Southern CA: Expect the first small signs of this swell arriving Friday (5/17) near 11 PM with swell 1 ft @ 21-22 secs (2 ft) and size barely noticeable. Period dropping to 20 secs near 8 AM Saturday (5/18) with swell becoming rideable at 1.5 ft @ 20 secs (3 ft with sets to 4 ft). Swell starting to peak near noon Sunday as period hits 18 secs and holding through the evening with period 17-18 secs. Pure swell possibly 2.6 ft @ 17-18 secs (4.5 ft with sets to 6 ft) but that's likely on the high side. More energy to follow Swell Direction: 208-210 degrees
Northern CA: Expect the first small signs of this swell arriving Friday (5/17) near 11 PM with swell 1 ft @ 21 secs (2 ft) and size barely noticeable. Period dropping to 20 secs near 10 AM Saturday (5/18) with swell becoming rideable at 1.6 ft @ 20 secs (3 ft with sets to 4 ft). Swell starting to peak near noon Sunday as period hits 18 secs and holding through the evening with period 17-18 secs. Pure swell possibly 2.6 ft @ 17-18 secs (4.5 ft with sets to 6 ft) but that's likely on the high side. More energy to follow. Swell Direction: 208-210 degrees
New Zealand Gale (Part 2)
A tiny secondary fetch of 55 kt southwest winds are to build south-southeast of New Zealand Sunday evening (5/12) producing 34 ft seas over a tiny area at 58S 177E. 50 kt southwest winds to race northeast Mon AM (5/13) producing up to 42 ft seas over a tiny area at 53S 170W. The fetch is to race northeast in the evening fading from 45 kts with seas barely 40 ft at 48S 160W. This system to be gone by Tuesday AM.
Assuming all goes a forecast another small pulse of 18-19 sec period swell could develop radiating northeast providing sideband swell for Tahiti up into Hawaii with more direct but highly decayed energy for California down into Central America.
South Pacific Animations: Jetstream - Surface Pressure/Wind - Sea Height - Surf Height
Marine weather and forecast conditions 3-10 days into the future
Beyond 72 hours the normal summertime local windswell producing gradient is forecast holding along the North and Central California coast Wednesday (5/15) as high pressure builds just off the coast with northwest winds 20-25 kts, then fading down to 20 kts for Thurs-Fri (5/17) only to regenerate early Saturday to 25 kts, then fading late. Some limited short period northerly windswell likely for nearshore Central CA locations.
For Hawaii's east shores, trades are forecast re-developing in the 15 kt range east of and over Hawaii Tues (5/14) courtesy of the same high pressure system that is expected to affect California. These trades to hold through Thursday then become better developed and more continuous by Friday (5/17) again in the 15 kt range and holding through the weekend. Some degree of limited easterly windswell expected along east facing shores.
No other swell producing fetch forecast with a pure summer pattern taking hold.
Note: The Madden Julian Oscillation is a periodic weather cycle that tracks east along the equator circumnavigating the globe. It is characterized in it's Inactive Phase by enhanced trade winds and dry weather over the part of the equatorial Pacific it is in control of, and in it's Active Phase by slack if not an outright reversal of trade winds and enhanced precipitation. The oscillation occurs in roughly 20-30 day cycles (Inactive for 20-30 days, then Active for 20-30 days) over any single location on the planet. During the Active Phase in the Pacific the MJO tends to support the formation of stronger and longer lasting gales resulting in enhanced potential for the formation of swell producing storms. During the Inactive Phase the jet stream tends to split resulting in high pressure and less potential for swell producing storm development. The paragraphs below analyze the state of the MJO in the Pacific and provide forecasts for MJO activity (which directly relate to the potential for swell production).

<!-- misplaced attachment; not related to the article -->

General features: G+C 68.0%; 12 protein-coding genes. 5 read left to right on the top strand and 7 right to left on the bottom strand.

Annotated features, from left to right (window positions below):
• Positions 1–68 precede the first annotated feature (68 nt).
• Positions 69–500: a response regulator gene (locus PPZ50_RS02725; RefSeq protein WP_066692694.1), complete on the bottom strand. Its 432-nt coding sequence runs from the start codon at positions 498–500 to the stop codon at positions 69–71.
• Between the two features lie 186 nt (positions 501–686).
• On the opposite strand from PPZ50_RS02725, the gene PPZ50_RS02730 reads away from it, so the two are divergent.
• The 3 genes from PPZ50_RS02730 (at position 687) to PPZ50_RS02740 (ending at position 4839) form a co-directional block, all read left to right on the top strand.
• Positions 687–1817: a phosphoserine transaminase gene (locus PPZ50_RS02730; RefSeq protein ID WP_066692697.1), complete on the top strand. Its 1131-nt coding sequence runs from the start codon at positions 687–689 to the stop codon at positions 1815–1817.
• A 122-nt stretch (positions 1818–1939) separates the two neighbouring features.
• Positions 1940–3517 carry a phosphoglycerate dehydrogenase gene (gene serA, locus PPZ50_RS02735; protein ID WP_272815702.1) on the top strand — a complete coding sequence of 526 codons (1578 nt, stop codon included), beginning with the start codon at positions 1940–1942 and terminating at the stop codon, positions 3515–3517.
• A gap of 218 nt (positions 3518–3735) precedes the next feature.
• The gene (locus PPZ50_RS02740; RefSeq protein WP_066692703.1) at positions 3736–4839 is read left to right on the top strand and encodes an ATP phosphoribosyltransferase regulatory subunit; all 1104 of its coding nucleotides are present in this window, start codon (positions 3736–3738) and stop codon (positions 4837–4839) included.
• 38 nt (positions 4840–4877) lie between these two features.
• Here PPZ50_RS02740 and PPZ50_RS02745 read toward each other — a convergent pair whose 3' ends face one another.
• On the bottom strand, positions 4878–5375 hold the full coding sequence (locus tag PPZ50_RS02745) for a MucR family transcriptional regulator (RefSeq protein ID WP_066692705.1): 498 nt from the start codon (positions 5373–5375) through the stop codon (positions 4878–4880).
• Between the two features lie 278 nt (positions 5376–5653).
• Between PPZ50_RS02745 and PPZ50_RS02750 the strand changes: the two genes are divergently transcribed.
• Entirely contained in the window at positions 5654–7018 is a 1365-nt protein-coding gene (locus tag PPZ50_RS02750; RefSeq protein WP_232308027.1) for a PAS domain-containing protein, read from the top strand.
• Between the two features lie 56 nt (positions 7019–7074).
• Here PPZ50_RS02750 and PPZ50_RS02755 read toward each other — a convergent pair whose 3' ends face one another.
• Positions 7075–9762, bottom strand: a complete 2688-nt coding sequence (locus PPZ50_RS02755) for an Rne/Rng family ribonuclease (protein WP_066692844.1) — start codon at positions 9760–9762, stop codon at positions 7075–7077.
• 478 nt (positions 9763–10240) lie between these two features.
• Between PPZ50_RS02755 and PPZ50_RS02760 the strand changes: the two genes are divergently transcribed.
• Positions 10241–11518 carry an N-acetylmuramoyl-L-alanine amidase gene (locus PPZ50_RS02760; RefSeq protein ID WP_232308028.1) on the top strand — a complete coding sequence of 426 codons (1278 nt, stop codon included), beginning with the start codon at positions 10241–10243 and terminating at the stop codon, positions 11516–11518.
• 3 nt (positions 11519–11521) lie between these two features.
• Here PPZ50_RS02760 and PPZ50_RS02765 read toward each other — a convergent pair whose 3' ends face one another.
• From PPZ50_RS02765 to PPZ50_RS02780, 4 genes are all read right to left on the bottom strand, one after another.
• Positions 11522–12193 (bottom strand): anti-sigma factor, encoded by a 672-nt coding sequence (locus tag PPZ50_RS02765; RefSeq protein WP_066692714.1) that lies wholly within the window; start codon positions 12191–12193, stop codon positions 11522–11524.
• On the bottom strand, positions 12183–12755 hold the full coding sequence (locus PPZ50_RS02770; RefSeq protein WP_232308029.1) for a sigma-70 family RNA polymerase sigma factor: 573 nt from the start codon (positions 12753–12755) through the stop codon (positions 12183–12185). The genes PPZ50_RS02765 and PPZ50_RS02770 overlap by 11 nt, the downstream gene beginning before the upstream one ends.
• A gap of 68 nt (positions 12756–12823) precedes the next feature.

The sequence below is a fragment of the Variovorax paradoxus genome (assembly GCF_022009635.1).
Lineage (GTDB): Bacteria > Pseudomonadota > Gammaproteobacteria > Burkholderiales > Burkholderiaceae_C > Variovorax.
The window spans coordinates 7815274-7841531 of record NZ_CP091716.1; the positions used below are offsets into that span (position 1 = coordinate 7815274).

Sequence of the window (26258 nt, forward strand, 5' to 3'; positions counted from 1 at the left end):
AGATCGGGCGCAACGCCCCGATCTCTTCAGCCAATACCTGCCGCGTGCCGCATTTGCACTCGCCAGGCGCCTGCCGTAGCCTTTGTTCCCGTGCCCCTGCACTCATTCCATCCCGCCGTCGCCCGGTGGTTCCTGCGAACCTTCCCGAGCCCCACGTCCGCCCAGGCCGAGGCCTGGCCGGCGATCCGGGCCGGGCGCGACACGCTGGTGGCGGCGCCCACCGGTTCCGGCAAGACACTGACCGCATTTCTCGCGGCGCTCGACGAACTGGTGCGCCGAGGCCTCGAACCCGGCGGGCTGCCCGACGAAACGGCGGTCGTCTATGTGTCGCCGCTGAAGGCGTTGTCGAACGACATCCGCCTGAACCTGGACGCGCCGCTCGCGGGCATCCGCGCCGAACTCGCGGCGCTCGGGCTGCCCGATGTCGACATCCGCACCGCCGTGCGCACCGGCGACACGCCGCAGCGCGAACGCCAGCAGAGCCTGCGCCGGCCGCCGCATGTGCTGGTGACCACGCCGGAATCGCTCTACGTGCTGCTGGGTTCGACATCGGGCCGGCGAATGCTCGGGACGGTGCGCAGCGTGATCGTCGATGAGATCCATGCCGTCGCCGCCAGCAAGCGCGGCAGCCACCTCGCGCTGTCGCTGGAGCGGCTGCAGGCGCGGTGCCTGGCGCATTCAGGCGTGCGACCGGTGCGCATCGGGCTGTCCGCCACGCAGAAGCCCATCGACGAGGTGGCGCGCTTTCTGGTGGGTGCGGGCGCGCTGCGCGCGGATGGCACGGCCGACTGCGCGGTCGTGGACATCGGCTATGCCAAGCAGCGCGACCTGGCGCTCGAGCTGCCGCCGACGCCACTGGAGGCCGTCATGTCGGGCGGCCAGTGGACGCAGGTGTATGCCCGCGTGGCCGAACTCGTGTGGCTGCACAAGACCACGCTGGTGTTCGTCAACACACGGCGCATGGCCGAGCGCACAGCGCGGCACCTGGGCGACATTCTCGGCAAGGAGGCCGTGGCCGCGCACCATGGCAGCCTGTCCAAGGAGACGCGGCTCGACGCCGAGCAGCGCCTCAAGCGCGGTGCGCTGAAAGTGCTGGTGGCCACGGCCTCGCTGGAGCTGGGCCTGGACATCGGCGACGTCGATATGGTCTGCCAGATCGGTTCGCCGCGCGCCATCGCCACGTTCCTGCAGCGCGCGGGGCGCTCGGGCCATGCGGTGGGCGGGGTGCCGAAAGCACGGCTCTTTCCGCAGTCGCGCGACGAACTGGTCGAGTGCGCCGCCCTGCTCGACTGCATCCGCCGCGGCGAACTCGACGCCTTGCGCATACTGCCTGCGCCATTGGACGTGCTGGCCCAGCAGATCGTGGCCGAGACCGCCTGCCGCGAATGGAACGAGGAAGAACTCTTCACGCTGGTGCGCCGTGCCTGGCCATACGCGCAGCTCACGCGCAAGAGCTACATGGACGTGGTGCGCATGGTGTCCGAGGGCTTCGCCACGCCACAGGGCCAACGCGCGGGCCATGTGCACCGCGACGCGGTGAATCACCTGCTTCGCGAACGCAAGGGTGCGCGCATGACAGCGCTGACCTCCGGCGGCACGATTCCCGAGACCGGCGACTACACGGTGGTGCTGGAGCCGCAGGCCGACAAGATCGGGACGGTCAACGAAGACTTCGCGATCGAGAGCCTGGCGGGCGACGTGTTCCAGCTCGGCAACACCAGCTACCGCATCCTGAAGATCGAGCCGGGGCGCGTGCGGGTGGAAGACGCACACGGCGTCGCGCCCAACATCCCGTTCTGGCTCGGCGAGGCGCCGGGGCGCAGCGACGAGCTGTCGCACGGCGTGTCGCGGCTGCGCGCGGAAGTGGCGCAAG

As of Saturday (5/11) the daily Southern Oscillation Index (SOI) was up to 10.05. The 30 day average was down to -3.88 with the 90 day average up at 4.20. Overall this is neutral territory and not indicative of El Nino, but the downward trend is encouraging.
Current equatorial wind analysis indicated moderate east anomalies over the Maritime Continent strongest on the dateline and holding half way to Central America before fading to neutral. The Inactive Phase of the MJO was peaking. A week from now (5/19) fading east anomalies are to barely be hanging on over the Maritime Continent and down to neutral over the dateline and holding that way along the equator into Central America. This suggests a quickly fading moderate episode of the Inactive Phase of the MJO. This is the most activity we've seen from the MJO in a while.
The longer range models (dynamic and statistical) run on 5/8 are in general agreement. Both suggest a moderate Inactive MJO pattern was already fading in the far West Pacific. It is forecast to continue moderating 5 days out, then almost gone 10 days out and gone 15 days from now. Both models suggest the Active Phase of the MJO is building in the Western Indian Ocean and is moving east. The Dynamic model has it moving cleanly into the West Pacific 15 days out but weak while the Statistic model is more conservative with it moving into the West Pacific not as quickly but stronger. So assuming all this comes to pass, it would suggest a return to a stronger MJO cycle with an Active Phase possible 2 weeks out.